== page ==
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MAZE - Editorial

PROBLEM LINK:

Contest
Practice

Author: Ke Bi
Tester: Kevin Atienza
Translators: Vasya Antoniuk (Russian), Team VNOI (Vietnamese) and Hu Zecong (Mandarin)
Editorialist: Kevin Atienza

DIFFICULTY:

Easy-Medium

PREREQUISITES:

BFS, DFS, Union find, dual graph

PROBLEM:

Given an $R\times C$ grid with $W$ coated walls between some pairs of adjacent cells, what is the minimum number of walls you have to coat so that the grid becomes disconnected?

QUICK EXPLANATION:

The answer can only be $2$, $1$, $0$, or "Chefland is doomed".

If $R\times C = 1$, the answer is "Chefland is doomed".

Consider the endpoints of coated walls as nodes of a graph, and the walls themselves as edges. Also, consider the boundary of the grid as a single node.

If there is a cycle in this graph, then the answer is $0$.

If you can add an edge which makes a cycle, the answer is $1$. This can be done efficiently using union find or BFS.

Otherwise, the answer is $2$.

EXPLANATION:

The only time that the grid can't be disconnected is when $R = C = 1$, which means there's only one bomb. Otherwise, regardless of the configuration, there's always a way to disconnect the grid using only $2$ coatings: simply coat off the walls of one of the corner bombs! (If some of those walls have already been coated, or if the grid has a width or height of $1$, then all the better; we will need less than $2$ coatings.) This gives us an upper bound of $2$ for the answer, and the only problem now is to figure out whether the answer is $2$, $1$ or $0$.

When is the answer $0$? This happens when the grid is already disconnected. So given a grid, how do you know if it's already disconnected? Note that we can't do a BFS/DFS on the grid because the grid can be very large. Instead, we take a look at some cases of disconnected grids:

What makes these disconnected is that there are "walled-off" sections of the grid. Such a section exists if and only if there is a cycle along the walls! See the following image:

More formally, if we consider the corners of the cells as "nodes" of a graph, and the walls themselves as the edges, then the answer is $0$ if and only if there is a cycle in this graph!

Now, you might say there is already a cycle all this time if you consider the boundary of the grid as walls:

But we don't consider that cycle. To do this in code, simply consider the whole boundary of the grid as a single node.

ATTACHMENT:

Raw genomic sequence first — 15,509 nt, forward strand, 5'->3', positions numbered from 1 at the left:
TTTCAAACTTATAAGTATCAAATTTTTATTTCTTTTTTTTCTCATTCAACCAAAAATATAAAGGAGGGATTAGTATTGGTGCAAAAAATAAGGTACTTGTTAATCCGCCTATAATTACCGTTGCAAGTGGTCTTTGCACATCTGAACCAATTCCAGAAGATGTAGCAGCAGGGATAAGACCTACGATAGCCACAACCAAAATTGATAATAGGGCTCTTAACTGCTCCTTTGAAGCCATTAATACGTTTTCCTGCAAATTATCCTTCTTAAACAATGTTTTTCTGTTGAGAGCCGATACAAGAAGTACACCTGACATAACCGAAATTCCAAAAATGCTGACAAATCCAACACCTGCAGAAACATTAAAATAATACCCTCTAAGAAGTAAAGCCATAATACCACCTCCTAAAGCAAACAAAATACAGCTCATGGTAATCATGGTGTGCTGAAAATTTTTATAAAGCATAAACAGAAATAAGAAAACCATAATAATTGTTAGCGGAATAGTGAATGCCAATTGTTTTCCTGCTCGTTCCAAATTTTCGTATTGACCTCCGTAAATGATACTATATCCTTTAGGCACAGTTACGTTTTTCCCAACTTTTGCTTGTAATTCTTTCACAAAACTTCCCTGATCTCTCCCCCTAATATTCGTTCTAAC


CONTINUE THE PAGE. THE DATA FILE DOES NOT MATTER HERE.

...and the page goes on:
To find this cycle, we just construct this graph and perform a BFS/DFS on it. So now, we have a fast algorithm to compute whether the answer is $0$!

By the way, the graph we constructed is also known as the dual graph of the original graph, in the context of planar graphs.

But if the answer is not $0$, then the answer can only be $1$ or $2$ at this point, and we need to figure out which case it is. So when is the answer equal to $1$? The answer is $1$ if you can create a cycle along the walls by coating just one wall. For example, in the following images, we can coat one wall each to create a cycle:

So how do we code this? With BFS also! Here's one way:

  • Perform a BFS on the dual graph, and remember the connected component of each node.
  • For each node, try checking each of its four neighbors. If there's a neighbor in the same connected component but is not already adjacent to the current node, then the answer is $1$.
  • If we can't find any, then the answer is $2$.

But be careful with implementation! If you implemented it like I mentioned above, where you turn the whole boundary of the grid into a single node, then it's possible you might get the following case wrong:

To guard against this test case, just remember the original walls as given in the input.

Another possible case you might get wrong is the following:

In this case, the answer is $1$ because you can coat any vertical wall to disconnect the graph, even though the boundary is represented as a single node.

So now we have an algorithm that runs in $O(W \log W)$ time (because of the usage of maps/sets)! As a final note, you can also use union find to implement the things we described above.

Time Complexity:

$O(W \log W)$

AUTHOR'S AND TESTER'S SOLUTIONS:

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Tester

This question is marked "community wiki".

asked 22 May '16, 22:03

kevinsogo's gravatar image

7★kevinsogo
1.7k472135
accept rate: 11%

edited 23 May '16, 04:36


The link to the codes are not working . Please fix it soon.

link

answered 23 May '16, 00:19

dhopal's gravatar image

3★dhopal
1
accept rate: 0%

I think it's fixed now.

(23 May '16, 01:13) kevinsogo7★
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question asked: 22 May '16, 22:03

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last updated: 23 May '16, 22:50